Karl Thomas Neumann

The CEO of GM's German subsidiary Opel, Karl-Thomas Neumann, strenuously denied that GM cheated on emissions tests. A German government panel had summoned Neumann to explain irregularities that showed up in tests of diesel-powered Opels. Image source: General Motors

The German government on Wednesday gave General Motors' (NYSE:GM) Opel subsidiary two weeks to explain "irregularities" in some of its diesel-powered vehicles.

Is GM about to land in the same diesel-emissions hot water that burned rival Volkswagen (NASDAQOTH:VLKAY)?

GM's situation isn't like VW's... yet

While certain commentators have equated the two, GM's situation isn't anything like Volkswagen's, at least not now.

Here's the background. In the wake of VW's admission that it had rigged millions of diesel-powered vehicles with software that detected (and cheated on) emissions tests, the German government set out to test diesel-powered cars from other automakers to see if anyone else was cheating.

After exhaustively testing a total of 53 different diesel-powered car models, government officials concluded that VW was the only automaker to use software that detected emissions testing. In other words, its tests showed that VW was the only automaker that was overtly cheating on pollution testing.

But, it also noted that nearly all of the manufacturers used temperature controls to turn off the engines' emissions controls at lower temperatures. That's not exactly illegal under European environmental regulations, but it is a gray area.

Meanwhile, a German environmental activist group, Deutsche Umwelthilife (DUH), claimed that it had discovered a particular Opel model dialed down its emissions controls under other circumstances. That led the German government to summon Opel CEO Karl-Thomas Neumann to a hearing at which he was given 14 days to explain exactly what's going on with the company's diesel engines.

In other words, as of right now, there's no formal government allegation that GM deliberately cheated on emissions tests, in Germany or anywhere else. That's very different from the situation that VW faces.

Opel's chief vigorously denies any wrongdoing

Officials at Opel have strenuously denied that there's any cheating going on in their engines. "We at Opel do not have any illegal software," Neumann said in a statement earlier this week.

"Our engines are in line with the legal requirements. We anticipate the authorities to share this point of view. We have always cooperated transparently with the authorities in Germany and Europe and we will continue to do so. Opel already provided [German government officials] in October 2015 with the details regarding the company's engine software, engine calibration and engine emissions strategy. We will provide the public with more information after we have talked to the authorities."

He was similarly blunt when addressing the DUH allegations:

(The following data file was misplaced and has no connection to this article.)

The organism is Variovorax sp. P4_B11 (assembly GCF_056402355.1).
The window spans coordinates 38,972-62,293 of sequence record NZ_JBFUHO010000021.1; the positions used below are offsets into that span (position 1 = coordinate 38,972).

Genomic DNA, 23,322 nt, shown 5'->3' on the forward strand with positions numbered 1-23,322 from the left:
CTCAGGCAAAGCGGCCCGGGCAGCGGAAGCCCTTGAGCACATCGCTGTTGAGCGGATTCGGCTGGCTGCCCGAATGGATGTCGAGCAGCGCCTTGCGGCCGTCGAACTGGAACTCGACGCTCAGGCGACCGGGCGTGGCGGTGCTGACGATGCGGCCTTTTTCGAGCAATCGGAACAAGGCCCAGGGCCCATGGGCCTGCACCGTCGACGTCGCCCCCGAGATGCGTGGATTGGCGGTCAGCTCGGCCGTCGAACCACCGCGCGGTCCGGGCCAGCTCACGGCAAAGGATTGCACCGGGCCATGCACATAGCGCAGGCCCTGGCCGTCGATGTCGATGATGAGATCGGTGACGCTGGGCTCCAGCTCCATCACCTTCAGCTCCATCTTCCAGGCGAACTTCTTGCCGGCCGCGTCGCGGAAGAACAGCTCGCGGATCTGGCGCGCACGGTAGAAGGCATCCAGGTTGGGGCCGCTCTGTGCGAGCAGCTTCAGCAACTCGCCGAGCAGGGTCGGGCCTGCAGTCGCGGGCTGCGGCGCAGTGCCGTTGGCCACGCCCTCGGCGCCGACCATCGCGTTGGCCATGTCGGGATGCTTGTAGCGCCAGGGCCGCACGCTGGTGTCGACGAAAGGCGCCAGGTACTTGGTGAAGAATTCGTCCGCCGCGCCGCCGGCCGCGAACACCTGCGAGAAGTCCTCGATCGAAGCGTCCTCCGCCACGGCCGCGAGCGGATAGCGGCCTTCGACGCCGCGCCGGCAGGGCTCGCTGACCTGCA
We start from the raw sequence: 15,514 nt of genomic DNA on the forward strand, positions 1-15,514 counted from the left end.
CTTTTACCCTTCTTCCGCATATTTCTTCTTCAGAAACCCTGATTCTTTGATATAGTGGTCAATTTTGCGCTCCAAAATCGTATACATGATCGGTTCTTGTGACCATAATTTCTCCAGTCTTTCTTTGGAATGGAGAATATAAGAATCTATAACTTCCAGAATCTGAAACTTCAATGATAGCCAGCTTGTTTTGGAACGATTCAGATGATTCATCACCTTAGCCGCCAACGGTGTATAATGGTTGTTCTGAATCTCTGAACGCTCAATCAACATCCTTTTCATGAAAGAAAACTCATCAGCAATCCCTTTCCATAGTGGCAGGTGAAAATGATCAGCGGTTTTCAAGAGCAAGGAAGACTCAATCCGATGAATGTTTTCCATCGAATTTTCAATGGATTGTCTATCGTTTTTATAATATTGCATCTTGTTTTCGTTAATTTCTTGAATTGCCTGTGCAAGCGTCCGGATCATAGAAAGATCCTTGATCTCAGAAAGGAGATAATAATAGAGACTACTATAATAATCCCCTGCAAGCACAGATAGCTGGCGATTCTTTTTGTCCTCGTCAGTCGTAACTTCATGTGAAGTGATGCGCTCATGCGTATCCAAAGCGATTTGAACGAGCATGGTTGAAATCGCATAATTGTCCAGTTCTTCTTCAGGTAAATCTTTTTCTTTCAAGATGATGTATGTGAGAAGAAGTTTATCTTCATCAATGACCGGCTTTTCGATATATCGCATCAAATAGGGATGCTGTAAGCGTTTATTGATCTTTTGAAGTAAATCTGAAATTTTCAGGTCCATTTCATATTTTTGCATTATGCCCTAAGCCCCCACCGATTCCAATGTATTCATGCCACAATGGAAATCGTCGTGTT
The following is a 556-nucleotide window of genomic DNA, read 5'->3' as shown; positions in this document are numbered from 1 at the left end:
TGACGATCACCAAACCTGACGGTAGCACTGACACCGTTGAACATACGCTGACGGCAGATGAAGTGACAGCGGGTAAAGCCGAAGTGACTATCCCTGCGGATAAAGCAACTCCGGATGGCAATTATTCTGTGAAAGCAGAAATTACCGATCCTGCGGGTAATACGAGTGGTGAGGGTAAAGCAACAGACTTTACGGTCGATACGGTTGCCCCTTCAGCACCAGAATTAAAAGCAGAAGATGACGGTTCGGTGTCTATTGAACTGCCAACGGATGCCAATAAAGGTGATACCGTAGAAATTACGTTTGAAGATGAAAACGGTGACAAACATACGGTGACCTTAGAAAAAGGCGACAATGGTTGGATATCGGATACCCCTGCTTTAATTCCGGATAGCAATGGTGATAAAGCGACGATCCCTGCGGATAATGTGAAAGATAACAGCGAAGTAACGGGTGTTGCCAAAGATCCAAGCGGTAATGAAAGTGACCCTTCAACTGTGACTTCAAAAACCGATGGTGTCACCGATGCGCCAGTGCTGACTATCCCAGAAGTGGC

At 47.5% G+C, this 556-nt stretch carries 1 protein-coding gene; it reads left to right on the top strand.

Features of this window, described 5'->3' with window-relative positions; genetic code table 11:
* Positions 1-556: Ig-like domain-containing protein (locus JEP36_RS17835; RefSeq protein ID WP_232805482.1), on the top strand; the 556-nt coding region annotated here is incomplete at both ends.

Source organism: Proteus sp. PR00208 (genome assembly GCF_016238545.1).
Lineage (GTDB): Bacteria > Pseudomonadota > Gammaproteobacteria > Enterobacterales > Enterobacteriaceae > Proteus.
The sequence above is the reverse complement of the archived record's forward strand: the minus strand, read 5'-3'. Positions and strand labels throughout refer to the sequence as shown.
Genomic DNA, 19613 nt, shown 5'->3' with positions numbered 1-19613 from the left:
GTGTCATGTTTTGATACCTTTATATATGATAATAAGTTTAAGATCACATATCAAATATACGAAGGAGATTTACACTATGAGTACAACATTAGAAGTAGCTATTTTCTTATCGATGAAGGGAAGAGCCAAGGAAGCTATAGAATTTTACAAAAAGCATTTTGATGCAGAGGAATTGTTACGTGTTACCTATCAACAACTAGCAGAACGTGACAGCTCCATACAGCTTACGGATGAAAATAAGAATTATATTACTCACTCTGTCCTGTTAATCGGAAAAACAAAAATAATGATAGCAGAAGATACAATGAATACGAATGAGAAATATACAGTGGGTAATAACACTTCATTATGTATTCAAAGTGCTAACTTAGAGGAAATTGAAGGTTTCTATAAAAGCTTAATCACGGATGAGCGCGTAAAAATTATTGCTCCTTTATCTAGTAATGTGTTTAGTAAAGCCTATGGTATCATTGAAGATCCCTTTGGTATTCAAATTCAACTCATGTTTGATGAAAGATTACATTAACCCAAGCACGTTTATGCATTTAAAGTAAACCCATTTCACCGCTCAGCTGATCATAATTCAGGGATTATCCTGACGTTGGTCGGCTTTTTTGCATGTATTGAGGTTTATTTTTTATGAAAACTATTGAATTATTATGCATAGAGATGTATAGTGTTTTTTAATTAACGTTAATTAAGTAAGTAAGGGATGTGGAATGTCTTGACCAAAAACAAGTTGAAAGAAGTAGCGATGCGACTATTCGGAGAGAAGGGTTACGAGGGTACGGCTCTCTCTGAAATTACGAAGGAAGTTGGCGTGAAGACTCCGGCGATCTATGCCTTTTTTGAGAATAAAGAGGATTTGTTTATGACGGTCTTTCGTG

"The recent accusations based on findings of [DUH's] hacker Mr. Felix Domke are misleading oversimplifications and misinterpretations of the complicated interrelationships of a modern emissions control system of a diesel engine. Emissions control devices are highly sophisticated integrated systems, which cannot be broken down into isolated parameters.

"As methods and protocols of the activities by DUH, Monitor & Spiegel were still not shared with Opel, the company is not in the position to evaluate this part of the allegations. Based on our own and independent measurements and on the experience with experiments published by DUH before, we have to repeat that we do not believe that these results are objective or scientifically founded."

What does this mean for GM?

Right now, not much. But that could change.

Some people in Germany have suggested that U.S. officials' zealous efforts against VW were motivated by a patriotic desire to knock GM's global rival down a peg or two. (Those people clearly haven't met any California air-quality regulators, but I digress.) Given that sentiment, it's possible that the German actions against Opel have at least a little bit of tit-for-tat behind them.

But I think GM's current leadership knows better than to issue such emphatic denials if they have reason to believe that they're actually guilty of something. CEO Mary Barra's actions around the ignition-switch scandal in 2014 strongly suggest that she knows full well that the best way to manage a corporate crisis is to come clean as soon as possible.

Long story short: I will be very surprised (and as a GM shareholder, very disappointed) if there's any evidence that shows GM was cheating on emissions tests. Given GM's recent history and its behavior so far, I don't think there's much to worry about. But I'll be watching carefully.

John Rosevear owns shares of General Motors. The Motley Fool recommends General Motors. Try any of our Foolish newsletter services free for 30 days. We Fools may not all hold the same opinions, but we all believe that considering a diverse range of insights makes us better investors. The Motley Fool has a disclosure policy.